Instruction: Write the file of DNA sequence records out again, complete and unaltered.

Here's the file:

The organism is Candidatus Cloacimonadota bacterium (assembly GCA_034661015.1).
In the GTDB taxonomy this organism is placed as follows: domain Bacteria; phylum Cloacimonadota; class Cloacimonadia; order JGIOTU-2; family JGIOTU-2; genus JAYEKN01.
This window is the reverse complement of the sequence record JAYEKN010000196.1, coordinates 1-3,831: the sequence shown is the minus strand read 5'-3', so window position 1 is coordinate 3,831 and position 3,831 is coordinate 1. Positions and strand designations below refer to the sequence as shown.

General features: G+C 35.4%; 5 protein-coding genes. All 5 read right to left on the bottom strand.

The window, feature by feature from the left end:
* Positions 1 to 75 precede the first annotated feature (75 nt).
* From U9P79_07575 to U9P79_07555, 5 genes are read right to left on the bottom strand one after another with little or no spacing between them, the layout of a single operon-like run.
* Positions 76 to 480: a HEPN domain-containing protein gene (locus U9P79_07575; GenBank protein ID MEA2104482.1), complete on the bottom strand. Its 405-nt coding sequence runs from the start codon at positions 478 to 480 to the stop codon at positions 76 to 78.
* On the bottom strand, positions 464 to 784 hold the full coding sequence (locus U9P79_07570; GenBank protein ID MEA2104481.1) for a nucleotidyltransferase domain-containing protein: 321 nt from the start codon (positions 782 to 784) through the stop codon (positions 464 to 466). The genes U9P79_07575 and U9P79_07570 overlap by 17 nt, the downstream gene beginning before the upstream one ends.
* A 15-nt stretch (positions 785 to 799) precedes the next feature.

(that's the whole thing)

The organism is Candidatus Cloacimonadota bacterium (assembly GCA_034661015.1).
In the GTDB taxonomy this organism is placed as follows: domain Bacteria; phylum Cloacimonadota; class Cloacimonadia; order JGIOTU-2; family JGIOTU-2; genus JAYEKN01.
This window is the reverse complement of the sequence record JAYEKN010000196.1, coordinates 1-3,831: the sequence shown is the minus strand read 5'-3', so window position 1 is coordinate 3,831 and position 3,831 is coordinate 1. Positions and strand designations below refer to the sequence as shown.

General features: G+C 35.4%; 5 protein-coding genes. All 5 read right to left on the bottom strand.

The window, feature by feature from the left end:
* Positions 1 to 75 precede the first annotated feature (75 nt).
* From U9P79_07575 to U9P79_07555, 5 genes are read right to left on the bottom strand one after another with little or no spacing between them, the layout of a single operon-like run.
* Positions 76 to 480: a HEPN domain-containing protein gene (locus U9P79_07575; GenBank protein ID MEA2104482.1), complete on the bottom strand. Its 405-nt coding sequence runs from the start codon at positions 478 to 480 to the stop codon at positions 76 to 78.
* On the bottom strand, positions 464 to 784 hold the full coding sequence (locus U9P79_07570; GenBank protein ID MEA2104481.1) for a nucleotidyltransferase domain-containing protein: 321 nt from the start codon (positions 782 to 784) through the stop codon (positions 464 to 466). The genes U9P79_07575 and U9P79_07570 overlap by 17 nt, the downstream gene beginning before the upstream one ends.
* A 15-nt stretch (positions 785 to 799) precedes the next feature.